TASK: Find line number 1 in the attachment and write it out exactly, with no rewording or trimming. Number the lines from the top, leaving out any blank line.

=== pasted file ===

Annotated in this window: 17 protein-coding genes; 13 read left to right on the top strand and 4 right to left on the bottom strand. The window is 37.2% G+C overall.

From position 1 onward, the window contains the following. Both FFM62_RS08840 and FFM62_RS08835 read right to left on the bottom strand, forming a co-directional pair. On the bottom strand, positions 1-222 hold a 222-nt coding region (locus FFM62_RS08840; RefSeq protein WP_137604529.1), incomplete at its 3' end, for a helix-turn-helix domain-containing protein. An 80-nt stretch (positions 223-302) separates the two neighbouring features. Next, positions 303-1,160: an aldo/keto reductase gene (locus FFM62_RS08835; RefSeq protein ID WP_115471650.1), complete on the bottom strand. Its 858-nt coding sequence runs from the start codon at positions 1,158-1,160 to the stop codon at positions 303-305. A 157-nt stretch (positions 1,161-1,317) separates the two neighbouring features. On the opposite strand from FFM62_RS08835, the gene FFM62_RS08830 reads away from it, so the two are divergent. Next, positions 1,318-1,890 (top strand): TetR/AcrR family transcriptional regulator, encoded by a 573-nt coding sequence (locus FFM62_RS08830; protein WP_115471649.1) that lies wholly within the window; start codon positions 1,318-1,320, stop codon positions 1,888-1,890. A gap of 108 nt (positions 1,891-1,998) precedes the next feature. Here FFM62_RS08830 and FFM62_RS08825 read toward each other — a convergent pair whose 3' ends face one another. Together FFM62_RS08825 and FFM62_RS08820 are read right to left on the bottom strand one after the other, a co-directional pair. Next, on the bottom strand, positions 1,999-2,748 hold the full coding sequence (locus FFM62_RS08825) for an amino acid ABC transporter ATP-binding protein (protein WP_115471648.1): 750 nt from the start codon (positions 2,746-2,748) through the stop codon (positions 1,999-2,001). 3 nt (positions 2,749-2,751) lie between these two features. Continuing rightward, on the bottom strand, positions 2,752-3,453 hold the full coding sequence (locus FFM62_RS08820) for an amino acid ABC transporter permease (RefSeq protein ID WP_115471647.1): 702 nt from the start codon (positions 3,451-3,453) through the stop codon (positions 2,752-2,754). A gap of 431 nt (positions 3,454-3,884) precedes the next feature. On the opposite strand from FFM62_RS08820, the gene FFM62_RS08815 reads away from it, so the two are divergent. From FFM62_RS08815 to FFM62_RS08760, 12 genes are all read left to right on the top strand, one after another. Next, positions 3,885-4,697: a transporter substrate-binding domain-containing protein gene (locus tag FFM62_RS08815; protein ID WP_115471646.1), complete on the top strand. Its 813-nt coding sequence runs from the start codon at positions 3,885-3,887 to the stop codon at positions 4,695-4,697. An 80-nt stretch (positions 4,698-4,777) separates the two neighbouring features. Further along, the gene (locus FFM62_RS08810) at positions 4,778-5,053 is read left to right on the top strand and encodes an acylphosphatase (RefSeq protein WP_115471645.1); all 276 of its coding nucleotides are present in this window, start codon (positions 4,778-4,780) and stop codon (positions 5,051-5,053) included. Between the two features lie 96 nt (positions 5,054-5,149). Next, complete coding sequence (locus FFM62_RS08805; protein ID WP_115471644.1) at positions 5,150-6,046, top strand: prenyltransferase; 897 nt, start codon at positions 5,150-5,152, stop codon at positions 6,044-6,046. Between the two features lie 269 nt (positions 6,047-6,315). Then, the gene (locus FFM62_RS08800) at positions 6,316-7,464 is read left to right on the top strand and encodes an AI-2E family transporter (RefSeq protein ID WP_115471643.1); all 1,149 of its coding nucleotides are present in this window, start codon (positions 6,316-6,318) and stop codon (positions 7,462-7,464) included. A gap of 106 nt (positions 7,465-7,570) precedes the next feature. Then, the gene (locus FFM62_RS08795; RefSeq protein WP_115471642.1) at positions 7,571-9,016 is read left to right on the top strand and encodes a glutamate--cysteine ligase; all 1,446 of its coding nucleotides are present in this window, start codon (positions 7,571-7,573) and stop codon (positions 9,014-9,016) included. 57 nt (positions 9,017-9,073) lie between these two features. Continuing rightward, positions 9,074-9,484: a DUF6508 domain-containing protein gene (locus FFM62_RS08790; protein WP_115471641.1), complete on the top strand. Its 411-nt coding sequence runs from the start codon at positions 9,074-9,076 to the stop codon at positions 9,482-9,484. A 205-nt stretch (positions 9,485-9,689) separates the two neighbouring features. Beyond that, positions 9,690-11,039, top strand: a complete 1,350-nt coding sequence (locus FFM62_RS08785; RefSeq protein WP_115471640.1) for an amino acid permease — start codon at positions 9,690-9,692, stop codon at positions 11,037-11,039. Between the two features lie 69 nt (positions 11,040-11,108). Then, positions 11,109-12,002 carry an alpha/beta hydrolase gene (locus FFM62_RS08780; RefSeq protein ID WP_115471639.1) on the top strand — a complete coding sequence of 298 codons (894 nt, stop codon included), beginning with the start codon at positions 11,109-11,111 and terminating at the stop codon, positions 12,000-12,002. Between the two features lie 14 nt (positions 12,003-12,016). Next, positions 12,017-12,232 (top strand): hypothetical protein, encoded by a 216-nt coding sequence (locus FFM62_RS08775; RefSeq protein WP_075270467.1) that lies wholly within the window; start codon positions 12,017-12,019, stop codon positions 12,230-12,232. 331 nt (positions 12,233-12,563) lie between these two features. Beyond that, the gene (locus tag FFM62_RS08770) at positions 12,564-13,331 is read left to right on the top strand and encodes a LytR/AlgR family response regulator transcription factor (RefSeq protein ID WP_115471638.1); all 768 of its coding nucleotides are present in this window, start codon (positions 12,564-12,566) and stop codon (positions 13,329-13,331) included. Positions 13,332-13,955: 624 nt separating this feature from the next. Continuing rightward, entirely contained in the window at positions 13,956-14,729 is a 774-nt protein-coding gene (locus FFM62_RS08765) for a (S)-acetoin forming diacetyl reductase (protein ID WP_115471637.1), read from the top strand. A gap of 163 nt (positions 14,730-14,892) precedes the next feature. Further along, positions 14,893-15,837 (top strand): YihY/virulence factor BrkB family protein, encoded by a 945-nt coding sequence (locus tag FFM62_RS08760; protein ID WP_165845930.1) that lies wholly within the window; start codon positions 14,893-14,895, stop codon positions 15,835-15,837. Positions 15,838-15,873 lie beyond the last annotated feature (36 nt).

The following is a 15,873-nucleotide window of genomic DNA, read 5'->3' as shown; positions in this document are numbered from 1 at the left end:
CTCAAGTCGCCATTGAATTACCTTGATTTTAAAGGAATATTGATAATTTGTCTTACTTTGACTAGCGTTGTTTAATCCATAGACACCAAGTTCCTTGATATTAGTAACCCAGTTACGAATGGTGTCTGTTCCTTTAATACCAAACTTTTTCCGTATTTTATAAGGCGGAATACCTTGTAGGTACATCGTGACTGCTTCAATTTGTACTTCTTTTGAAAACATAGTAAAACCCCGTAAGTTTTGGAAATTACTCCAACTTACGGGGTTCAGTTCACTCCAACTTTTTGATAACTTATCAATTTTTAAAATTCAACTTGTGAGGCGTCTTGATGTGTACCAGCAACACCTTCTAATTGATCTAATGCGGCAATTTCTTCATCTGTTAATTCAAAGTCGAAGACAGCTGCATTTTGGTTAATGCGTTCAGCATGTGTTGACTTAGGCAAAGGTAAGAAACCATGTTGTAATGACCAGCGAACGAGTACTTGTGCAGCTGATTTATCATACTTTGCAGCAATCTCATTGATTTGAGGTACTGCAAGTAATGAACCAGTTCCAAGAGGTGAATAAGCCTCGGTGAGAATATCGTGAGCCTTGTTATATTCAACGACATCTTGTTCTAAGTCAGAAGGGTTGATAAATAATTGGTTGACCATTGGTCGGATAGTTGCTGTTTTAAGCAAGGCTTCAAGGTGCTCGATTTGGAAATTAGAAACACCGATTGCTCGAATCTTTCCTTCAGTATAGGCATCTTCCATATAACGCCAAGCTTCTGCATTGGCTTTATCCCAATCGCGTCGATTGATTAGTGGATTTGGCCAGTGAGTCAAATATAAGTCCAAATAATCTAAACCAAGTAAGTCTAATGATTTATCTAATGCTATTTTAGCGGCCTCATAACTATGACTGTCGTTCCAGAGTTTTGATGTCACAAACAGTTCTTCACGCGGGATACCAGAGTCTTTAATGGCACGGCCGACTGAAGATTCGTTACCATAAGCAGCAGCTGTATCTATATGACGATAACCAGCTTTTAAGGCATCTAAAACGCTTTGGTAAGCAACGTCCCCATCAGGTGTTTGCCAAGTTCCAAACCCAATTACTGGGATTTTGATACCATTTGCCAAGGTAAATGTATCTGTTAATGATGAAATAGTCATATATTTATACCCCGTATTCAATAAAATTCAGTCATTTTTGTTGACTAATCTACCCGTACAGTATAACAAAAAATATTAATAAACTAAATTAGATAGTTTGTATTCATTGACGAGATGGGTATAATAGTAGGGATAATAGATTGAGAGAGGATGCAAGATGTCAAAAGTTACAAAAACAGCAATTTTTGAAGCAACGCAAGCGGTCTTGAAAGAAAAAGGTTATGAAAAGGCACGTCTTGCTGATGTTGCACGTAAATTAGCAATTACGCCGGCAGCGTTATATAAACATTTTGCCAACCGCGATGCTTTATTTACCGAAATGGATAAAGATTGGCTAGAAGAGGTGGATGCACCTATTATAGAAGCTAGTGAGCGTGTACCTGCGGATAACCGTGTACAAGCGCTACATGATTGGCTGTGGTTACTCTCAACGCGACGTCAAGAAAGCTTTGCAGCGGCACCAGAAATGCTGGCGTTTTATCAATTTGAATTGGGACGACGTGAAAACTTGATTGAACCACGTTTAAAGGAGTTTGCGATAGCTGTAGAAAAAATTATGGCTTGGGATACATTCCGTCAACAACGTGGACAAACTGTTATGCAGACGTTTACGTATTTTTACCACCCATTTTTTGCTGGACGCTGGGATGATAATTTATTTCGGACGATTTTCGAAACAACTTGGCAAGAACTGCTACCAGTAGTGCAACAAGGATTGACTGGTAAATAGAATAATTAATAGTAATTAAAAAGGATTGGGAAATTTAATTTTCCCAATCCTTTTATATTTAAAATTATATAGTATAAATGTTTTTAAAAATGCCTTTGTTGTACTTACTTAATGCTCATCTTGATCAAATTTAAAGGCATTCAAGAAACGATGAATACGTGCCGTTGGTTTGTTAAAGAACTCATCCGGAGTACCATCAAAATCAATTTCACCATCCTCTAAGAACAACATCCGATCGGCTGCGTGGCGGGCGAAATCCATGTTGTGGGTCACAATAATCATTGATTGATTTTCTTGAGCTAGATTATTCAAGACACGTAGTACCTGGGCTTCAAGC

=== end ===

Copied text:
Annotated in this window: 17 protein-coding genes; 13 read left to right on the top strand and 4 right to left on the bottom strand. The window is 37.2% G+C overall.